At ten this morning (Eastern) the United States Supreme Court will go into session for what looks to be an extremely impactful term. There are some (potentially) landmark cases that could lead to rulings with the potential to change how laws have been interpreted.
For the first time in a year, the high court will actually return to the courtroom. Last year, all cases were heard telephonically. That was a notable change, as was the taciturn Associate Justice Clarence Thomas’ sudden participation in the telephonic questioning. Known as the “non-speaking Justice” Thomas’ questioning via telephone made it obvious he was not so taciturn when the Justices convened outside the courtroom.
The court will be back in physical session, but the courtroom won’t be packed with spectators, law students or media. Attendance will be limited to the Justices, essential court personnel, lawyers in the argued cases and the two dozen or so reporters with Supreme Court press credentials.
Live audio feeds will continue, but no video.
The docket includes virtually any red-flag issue imaginable: abortion, gun rights, political redistricting, federal policymaking, public/private education, anti-discrimination laws; even the “religious liberty” of death row inmates.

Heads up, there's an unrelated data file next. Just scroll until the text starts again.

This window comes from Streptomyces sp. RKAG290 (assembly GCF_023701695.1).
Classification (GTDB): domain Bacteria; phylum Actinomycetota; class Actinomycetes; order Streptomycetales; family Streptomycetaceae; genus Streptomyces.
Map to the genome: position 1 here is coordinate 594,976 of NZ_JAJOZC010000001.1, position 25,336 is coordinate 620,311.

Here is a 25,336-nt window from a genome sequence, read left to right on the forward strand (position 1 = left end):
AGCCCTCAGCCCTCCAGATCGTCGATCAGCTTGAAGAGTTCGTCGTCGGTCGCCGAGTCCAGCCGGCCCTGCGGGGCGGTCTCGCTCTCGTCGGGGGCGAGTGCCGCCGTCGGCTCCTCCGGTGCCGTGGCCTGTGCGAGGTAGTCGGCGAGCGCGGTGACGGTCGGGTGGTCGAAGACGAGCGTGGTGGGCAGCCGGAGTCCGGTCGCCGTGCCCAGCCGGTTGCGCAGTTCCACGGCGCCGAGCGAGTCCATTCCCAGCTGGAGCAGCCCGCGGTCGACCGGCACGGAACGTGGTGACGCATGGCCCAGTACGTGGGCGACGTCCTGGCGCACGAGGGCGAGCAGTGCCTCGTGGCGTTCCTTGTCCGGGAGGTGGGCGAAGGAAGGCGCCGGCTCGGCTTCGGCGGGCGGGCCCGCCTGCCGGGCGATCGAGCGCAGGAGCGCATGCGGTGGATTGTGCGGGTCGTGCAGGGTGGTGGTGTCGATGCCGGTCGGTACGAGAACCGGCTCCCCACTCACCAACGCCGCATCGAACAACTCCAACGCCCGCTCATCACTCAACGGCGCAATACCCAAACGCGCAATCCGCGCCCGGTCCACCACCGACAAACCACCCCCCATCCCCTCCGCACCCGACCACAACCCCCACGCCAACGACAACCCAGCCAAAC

But for the first time since the historic, but notably vague, District of Columbia v. Heller decision in 2008, the high court will consider what is “reasonable” in relation to restrictions on gun rights.
Heller declared carrying a firearm to be an individual right. But it stopped there. That narrow ruling suggested reasonable bans on concealed weapons were lawful, along with bans on possession of firearms by felons and the mentally unstable, or carrying weapons in certain public places. As a result, the various lower courts have issued some wildly contradictory rulings. The New York case has the potential to severely limit, if not remove, that “wiggle room.”
As background, that limiting language in 2008 was included to get Justice Anthony Kennedy’s vote, and the resulting 5-4 decision.
But Kennedy’s retired, and his replacement, Justice Brent Kavanaugh’s record indicates he is a solid supporter of a broad interpretation of an individual right to keep and bear arms.
In 2011, for example, Kavanaugh took issue with a decision leaving much of the District of Columbia’s gun law intact. He favored striking the entire law- along with the District’s ban on semiautomatic rifles and a gun registration requirement.
Justice Amy Coney Barrett will be taking her seat in the actual courtroom for the first time this morning. She, too, represents what court observers call an “unusually expansive” view of the Second Amendment.
We’ll see on November 3 when the high court hears arguments in New York State Rifle & Pistol Association Inc. v Bruen. This case represents is a real challenge to New York’s longstanding state law mandating anyone wishing to carry a handgun in public demonstrate “proper cause” to obtain a license. Critics say the “proper cause” requirement has been the “rubber ruler” that has allowed the state to grant-or deny- permits with no measurable standard.
So for 2A advocates, this session gives reason for optimism. A law that has prevented average citizens in New York from obtaining a handgun permit could be headed for the ash heap.